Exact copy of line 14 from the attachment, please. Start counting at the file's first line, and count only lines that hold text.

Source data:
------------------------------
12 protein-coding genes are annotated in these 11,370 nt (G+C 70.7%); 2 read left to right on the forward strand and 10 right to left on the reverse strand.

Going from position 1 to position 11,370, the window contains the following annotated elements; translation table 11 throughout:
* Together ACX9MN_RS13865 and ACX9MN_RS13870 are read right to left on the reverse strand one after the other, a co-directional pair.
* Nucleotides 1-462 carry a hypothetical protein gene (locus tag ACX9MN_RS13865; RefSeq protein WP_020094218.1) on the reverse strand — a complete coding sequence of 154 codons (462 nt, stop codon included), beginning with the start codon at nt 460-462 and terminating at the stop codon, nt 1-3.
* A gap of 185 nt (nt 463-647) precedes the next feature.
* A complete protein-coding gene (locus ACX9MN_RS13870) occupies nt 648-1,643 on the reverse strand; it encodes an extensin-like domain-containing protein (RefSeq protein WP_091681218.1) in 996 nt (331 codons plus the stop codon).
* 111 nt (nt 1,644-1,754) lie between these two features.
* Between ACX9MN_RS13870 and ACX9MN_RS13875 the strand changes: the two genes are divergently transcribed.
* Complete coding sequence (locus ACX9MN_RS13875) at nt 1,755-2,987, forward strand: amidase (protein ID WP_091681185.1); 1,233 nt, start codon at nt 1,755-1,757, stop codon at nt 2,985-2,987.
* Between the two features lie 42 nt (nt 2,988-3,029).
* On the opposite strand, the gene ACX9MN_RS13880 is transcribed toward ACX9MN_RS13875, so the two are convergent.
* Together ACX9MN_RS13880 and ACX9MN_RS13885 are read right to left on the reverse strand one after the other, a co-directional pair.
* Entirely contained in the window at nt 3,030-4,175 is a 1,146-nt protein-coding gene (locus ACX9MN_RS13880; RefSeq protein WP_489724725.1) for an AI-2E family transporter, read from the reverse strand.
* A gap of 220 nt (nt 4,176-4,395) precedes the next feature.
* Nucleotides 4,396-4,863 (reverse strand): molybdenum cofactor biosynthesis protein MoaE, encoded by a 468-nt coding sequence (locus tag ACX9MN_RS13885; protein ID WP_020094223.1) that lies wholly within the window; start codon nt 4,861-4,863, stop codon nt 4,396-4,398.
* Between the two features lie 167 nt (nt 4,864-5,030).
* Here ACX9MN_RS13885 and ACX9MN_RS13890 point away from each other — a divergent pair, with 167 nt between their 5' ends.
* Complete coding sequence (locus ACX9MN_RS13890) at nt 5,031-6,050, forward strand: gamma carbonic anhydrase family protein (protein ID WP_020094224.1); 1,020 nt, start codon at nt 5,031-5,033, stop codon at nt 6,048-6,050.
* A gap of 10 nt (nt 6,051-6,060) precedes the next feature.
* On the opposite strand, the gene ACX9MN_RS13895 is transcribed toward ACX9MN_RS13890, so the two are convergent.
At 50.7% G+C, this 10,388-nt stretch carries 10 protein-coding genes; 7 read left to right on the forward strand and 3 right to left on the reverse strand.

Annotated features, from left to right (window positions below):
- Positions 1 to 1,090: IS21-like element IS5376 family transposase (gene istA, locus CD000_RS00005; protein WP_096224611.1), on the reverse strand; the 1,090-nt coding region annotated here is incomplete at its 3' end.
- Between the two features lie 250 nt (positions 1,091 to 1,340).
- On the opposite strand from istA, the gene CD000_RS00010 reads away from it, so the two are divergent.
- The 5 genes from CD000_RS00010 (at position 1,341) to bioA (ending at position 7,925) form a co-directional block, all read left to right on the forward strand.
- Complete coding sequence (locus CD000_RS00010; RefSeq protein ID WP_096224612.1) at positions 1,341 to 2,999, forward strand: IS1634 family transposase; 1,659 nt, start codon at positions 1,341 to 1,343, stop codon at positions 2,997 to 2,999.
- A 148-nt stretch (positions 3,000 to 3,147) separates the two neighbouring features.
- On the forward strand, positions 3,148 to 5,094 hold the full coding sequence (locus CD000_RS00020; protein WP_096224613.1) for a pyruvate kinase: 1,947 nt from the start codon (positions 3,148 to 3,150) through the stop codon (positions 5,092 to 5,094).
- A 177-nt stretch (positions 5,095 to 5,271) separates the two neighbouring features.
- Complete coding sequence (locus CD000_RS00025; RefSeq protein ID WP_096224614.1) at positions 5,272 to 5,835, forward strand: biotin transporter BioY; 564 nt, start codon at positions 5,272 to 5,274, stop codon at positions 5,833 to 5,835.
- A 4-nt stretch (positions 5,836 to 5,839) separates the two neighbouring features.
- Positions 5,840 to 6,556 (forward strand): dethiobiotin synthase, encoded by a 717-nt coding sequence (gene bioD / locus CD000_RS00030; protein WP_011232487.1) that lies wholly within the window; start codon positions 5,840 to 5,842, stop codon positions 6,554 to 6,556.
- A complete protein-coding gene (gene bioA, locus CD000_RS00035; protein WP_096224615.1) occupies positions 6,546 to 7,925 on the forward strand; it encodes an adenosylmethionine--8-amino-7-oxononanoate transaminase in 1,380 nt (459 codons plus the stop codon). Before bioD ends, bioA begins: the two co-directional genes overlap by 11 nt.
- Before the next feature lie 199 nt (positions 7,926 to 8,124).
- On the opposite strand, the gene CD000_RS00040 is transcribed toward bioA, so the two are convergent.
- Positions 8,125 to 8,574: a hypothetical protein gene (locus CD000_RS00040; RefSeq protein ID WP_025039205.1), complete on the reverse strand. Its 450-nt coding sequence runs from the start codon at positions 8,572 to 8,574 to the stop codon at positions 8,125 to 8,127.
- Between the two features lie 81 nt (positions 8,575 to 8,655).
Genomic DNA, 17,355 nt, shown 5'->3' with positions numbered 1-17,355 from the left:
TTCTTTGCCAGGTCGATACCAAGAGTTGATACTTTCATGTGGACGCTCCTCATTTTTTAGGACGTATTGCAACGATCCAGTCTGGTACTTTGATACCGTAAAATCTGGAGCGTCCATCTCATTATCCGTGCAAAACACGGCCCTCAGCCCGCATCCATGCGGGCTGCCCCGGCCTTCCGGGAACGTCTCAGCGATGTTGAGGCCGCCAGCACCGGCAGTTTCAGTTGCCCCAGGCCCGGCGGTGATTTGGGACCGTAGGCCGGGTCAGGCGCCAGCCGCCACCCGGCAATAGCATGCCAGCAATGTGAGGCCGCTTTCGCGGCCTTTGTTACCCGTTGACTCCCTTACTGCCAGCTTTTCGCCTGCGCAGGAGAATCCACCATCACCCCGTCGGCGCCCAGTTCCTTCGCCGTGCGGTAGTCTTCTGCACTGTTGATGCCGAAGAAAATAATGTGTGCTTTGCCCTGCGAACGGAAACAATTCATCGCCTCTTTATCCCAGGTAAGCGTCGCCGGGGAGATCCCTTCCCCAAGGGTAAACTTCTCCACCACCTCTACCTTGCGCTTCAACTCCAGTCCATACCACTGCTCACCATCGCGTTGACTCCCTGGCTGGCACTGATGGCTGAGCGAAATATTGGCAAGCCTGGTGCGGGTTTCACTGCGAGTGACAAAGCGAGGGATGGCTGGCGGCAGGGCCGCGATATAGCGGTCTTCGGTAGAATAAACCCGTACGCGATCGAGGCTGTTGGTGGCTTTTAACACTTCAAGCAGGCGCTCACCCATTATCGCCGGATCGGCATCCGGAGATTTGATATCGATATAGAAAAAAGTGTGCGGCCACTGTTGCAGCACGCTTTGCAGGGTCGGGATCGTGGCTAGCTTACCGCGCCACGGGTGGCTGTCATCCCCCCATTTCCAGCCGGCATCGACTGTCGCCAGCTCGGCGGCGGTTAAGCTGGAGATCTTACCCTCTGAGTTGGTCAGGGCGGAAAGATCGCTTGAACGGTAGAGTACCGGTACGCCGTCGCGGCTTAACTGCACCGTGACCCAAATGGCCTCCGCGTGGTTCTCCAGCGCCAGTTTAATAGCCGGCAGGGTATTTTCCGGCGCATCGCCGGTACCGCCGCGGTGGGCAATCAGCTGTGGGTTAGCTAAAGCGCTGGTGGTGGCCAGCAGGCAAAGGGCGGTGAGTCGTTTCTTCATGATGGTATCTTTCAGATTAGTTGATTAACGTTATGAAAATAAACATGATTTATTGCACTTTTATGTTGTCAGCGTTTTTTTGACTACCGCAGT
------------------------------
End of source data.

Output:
* A gap of 220 nt (nt 4,176-4,395) precedes the next feature.